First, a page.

The Quest for the Perfect Burger: Part I

I love a good hamburger.

I don’t know exactly what it is, but in some ways, I think I prefer a great burger to a great steak.  It might be the more casual air surrounding the burger: you just sort of sit back, relax, and take nice, big bite.  There’s the crunch as you sink your teeth in, and then the juicy combination of beef, cheese (because cheese makes darn near everything better) and toppings flood your senses, and your eyes roll back in your head as you forget about everything for a little bit.  Or maybe it’s just because you get to eat with your hands.  In any event, I can exactly pinpoint the three best burgers I have ever had, and they are:

  • Shake Shack – The original location in Madison Square Park.  Waited 45 minutes in line on a gray, drizzly, cold day.  Totally worth it.
  • The Four Seasons Lana’i Manele Bay – It might have been the fact that I was sitting on a beach in Hawaii, but this was one awesome burger.
  • The Wine Spectator Greystone Restaurant – I smelled this one cooking as we walked in the restaurant, and ordered it before the server could ask us if we wanted to drink.  It was the right call.

Now I think that I make a pretty good burger, but I’ll be honest: nothing I’ve made would break into the top three.  So now I am on a quest to make the perfect burger at home.  More specifically, I am looking to make the perfect “basic” burger.  I enjoy the crazy burgers with toppings ranging from guacamole to chili to onion rings, but I am looking for something more classic.  And I thought I’d share it with all of you.

For now, I’m sort of on the healthy wagon, so I’ll be eating these burgers without a bun and without cheese.  So it’s not really a burger.  But as I’m sure it will need to evolve, this will let me focus on the burger itself, so that when I do bring it all together, I’ll have it perfect.

The Perfect Classic Burger: Attempt 1

  • 1 1/4 lbs 90/10 ground beef (yes, I know I should grind it myself, but that’s probably not going to happen too often)
  • 1 egg
  • 2 Tbl worcestershire sauce
  • 1 tsp salt
  • 1 tsp black pepper
  • 1/2 tsp garlic powder
  • 1/2 tsp onion powder
  • 1/2 tsp mustard powder
  1. Mix all the ingredients together gently until well combined.
  2. Shape into 4 equal pucks approximately 2 inches thick and refrigerate for at least one hour (you’ll want to take them out about 30 minutes before you plan on cooking them).
  3. Place a cast iron skillet on the grill (you can also do this on the range top if you have a setup where a little smoke doesn’t cause problems).  Start the grill and pre-heat to medium-high.
  4. When the skillet is hot, use a paper towel to lightly wipe the skillet with vegetable oil (watch your hands!  It’ll be pretty hot, but you should be OK if you move quickly).
  5. Sprinkle the pucks lightly with salt and pepper, and place as many as will fit on approximately 1/4 of the surface area.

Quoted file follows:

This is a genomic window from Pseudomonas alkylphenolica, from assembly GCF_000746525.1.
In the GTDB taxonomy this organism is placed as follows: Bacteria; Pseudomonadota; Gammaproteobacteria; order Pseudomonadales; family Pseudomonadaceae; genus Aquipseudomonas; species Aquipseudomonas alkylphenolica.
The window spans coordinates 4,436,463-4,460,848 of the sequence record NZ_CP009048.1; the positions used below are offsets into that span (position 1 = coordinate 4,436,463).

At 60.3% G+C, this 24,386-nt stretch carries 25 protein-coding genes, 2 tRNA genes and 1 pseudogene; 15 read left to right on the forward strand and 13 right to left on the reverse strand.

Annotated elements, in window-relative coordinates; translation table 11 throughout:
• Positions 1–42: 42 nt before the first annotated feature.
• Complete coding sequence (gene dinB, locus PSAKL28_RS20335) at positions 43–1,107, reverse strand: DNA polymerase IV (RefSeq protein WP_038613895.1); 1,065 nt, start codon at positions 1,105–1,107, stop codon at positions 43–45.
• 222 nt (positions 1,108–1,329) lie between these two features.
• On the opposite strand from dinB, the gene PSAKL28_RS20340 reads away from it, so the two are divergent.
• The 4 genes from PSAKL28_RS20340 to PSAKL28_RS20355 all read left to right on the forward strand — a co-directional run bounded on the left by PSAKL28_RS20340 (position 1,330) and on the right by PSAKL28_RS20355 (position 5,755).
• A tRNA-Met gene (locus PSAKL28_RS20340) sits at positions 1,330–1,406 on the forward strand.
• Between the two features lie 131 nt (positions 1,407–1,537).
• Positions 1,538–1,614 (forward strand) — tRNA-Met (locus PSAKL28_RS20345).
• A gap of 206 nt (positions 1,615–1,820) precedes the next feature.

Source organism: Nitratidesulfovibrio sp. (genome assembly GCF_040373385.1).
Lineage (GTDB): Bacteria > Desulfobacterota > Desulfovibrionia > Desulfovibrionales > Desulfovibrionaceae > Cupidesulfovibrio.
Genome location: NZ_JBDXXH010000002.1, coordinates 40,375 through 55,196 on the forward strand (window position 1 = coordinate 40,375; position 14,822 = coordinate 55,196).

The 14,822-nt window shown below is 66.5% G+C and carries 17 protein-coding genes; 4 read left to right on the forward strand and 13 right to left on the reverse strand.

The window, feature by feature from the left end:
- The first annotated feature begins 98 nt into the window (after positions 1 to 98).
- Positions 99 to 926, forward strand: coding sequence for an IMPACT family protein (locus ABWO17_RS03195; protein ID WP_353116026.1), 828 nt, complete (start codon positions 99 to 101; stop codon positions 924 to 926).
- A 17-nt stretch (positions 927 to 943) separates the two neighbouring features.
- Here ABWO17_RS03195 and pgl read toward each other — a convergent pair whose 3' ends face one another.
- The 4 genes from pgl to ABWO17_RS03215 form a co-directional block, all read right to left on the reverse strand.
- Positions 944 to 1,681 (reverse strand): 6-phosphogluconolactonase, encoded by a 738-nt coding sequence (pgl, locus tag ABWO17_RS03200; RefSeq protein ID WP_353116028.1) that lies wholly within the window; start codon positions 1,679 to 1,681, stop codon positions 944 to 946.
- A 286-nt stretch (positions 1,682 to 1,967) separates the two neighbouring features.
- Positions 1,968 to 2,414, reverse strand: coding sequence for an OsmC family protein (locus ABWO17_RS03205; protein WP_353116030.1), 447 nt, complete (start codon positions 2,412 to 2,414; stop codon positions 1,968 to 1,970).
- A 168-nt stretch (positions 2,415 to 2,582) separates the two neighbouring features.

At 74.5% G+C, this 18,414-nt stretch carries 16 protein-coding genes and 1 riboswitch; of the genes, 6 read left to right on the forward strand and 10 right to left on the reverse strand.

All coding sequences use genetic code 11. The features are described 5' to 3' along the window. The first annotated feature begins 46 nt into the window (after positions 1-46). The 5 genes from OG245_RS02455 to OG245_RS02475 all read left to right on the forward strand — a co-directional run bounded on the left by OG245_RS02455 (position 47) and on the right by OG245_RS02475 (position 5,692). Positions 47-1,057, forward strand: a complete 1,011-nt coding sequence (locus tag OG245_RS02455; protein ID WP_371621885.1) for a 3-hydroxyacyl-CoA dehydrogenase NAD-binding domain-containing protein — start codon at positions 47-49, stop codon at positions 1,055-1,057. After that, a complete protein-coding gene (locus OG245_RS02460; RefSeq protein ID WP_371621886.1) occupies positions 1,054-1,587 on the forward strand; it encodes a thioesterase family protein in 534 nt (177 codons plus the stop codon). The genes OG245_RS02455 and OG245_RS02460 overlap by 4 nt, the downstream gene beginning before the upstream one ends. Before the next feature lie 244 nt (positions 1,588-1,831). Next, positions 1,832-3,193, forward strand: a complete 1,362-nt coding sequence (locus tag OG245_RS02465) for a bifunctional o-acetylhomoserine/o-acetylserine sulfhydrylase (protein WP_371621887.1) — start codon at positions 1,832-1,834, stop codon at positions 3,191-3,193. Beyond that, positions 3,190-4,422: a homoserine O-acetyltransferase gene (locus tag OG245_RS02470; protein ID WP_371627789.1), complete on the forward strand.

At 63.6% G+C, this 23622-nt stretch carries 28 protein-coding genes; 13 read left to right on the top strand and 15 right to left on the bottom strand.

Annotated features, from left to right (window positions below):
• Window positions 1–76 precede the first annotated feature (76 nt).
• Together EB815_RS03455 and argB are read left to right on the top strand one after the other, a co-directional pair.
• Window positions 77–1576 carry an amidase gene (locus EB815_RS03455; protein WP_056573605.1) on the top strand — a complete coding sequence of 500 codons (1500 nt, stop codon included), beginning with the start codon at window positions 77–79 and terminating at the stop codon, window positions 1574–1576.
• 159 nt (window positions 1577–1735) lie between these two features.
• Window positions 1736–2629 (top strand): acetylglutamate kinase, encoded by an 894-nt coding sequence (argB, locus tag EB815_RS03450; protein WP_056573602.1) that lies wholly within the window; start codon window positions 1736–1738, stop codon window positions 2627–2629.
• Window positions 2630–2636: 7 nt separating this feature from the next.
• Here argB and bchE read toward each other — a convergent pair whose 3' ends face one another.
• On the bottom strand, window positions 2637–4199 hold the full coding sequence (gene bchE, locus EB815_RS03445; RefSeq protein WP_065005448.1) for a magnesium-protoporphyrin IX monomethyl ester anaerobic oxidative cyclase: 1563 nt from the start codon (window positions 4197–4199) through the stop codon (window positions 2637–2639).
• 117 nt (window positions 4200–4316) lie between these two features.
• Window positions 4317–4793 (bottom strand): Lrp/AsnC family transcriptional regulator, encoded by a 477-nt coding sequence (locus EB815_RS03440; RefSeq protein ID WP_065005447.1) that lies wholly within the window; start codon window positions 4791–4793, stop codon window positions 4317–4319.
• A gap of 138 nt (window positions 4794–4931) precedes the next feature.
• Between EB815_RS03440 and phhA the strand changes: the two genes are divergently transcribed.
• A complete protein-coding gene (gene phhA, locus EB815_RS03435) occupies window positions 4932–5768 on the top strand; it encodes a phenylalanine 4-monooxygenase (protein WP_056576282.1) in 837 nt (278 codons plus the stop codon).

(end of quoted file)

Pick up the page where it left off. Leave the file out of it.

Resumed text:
6. Place a sturdy, flat spatula on top of each puck.  Use another utensil (I’m using a dough knife) to push down decisively until the pucks are approximately 3/4″ thick.  Now is not the time to waffle (that’ll be another post).
    Here’s where I’m sure to get some arguments.  This is the “smash” method.  I know that there are those that say this makes for a dry burger, but I think that if done correctly (as it is done thousands of times a day at Shake Shack locations), it can result in s very juicy burger with the added deliciousness of more crust.
  7. Close the lid of the grill and stand back for 1:40.  Don’t touch the burger.  Don’t even look at it.
  8. Open the lid, and using your spatula, scrape along the skillet under the patty, making sure to get every last bit of crust.  When flipping, try to put it on a portion of the skillet that a patty did not just previously occupy.  If you followed step 5, you should have some unused real-estate.  Now is the time to add cheese.
  9. Close the lid, and handcuff yourself out of reach for another 1:40.
  10. Repeat the scrape method from before, and move to a pre-heated plate of platter (if you have something that won’t fracture from thermal shock, you can put it on top of the lid, but make sure you don’t forget and tip it off or let it get too hot).
  11. Top as you please, and enjoy!

This first attempt turned out well.  The burgers were nice and juicy, and had a good crust.  I think I might need a different spatula though.  The slots in my current one allow meat to push through during the smash.  The crust could be a little, well, crustier.  I might make the pucks a little smaller for faster heat transfer.  And I think I might push the seasonings up a bit.  I didn’t really taste them, although in a burger, the meat should really be the star, so maybe it’s fine the way it is.  It will take a few iterations, but I think I’m off to a good start.

I’d love to hear whatever thoughts you have on this, so please leave your advice in the comments.  Thanks!